What is the meaning of premix cakes?

Thursday, May 4, 2017

By the 1930s, consumers were buying enough bread and pastries from bakeries and grocery stores that home sales of flour was falling. The flour industry began in that decade to premix ingredients for sale as cake mixes, to which the cook needed to add only water.

The dry ingredients used for some baked goods, especially cakes, are premixed industrially and sold as prepared mixes, and while the user must add the fluid ingredients and bake the products, it is still a convenient system for the consumer.

In premixes, the flour, egg powder, shortening, fruit or flavoring components, and leavening agents are combined in the dry state, although, when mixed, the shortening is in the melted or liquid state and emulsifiers, such as monoglycerides, which improve air incorporation during mixing, may be used.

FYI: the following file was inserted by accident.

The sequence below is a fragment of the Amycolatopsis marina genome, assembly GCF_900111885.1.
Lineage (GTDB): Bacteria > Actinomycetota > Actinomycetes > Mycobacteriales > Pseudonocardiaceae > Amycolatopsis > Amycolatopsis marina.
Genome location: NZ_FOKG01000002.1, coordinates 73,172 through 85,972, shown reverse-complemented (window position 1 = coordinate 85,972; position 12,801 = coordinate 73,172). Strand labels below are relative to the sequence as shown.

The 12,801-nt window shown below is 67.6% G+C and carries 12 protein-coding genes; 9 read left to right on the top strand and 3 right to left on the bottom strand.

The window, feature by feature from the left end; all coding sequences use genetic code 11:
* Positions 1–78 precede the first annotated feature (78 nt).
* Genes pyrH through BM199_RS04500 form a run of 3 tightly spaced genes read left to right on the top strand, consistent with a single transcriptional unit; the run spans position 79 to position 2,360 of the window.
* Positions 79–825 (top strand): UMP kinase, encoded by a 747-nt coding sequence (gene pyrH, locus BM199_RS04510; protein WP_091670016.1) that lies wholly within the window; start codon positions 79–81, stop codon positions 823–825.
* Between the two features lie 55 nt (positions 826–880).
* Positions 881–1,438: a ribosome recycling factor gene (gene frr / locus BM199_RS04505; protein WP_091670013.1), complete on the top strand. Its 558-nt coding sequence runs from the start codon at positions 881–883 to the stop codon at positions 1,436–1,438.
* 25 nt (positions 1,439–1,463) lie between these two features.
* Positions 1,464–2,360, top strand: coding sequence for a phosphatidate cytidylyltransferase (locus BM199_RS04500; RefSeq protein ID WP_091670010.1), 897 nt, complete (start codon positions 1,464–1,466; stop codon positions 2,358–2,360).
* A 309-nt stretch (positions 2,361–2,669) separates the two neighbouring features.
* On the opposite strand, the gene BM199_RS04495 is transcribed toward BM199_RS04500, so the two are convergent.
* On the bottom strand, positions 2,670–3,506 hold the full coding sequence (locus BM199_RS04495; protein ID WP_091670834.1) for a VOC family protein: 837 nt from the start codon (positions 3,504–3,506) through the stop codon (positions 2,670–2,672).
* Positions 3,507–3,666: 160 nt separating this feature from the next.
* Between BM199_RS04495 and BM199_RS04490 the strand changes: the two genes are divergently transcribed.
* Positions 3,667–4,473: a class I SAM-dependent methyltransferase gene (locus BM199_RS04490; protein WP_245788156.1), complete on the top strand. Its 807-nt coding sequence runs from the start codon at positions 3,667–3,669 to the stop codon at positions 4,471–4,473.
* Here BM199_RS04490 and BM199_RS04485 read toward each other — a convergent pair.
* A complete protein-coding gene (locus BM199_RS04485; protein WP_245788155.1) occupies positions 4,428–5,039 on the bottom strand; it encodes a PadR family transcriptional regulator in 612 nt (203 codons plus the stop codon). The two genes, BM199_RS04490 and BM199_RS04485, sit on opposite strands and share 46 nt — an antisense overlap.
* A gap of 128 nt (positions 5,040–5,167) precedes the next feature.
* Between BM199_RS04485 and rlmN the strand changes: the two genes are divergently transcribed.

Some cake premixes sold in Britain contain, in powder form, all the ingredients required for a cake, viz. flour, fat, sugar, baking powder, milk powder, eggs, flavoring and color and need only the addition of water before baking.

Most nutrients, including all of the iron sources, are very stable in such premix. The premix can be kept for a year or more before being used as long as it is kept sealed and not exposed to high temperatures or humidity.
What is the meaning of premix cakes?

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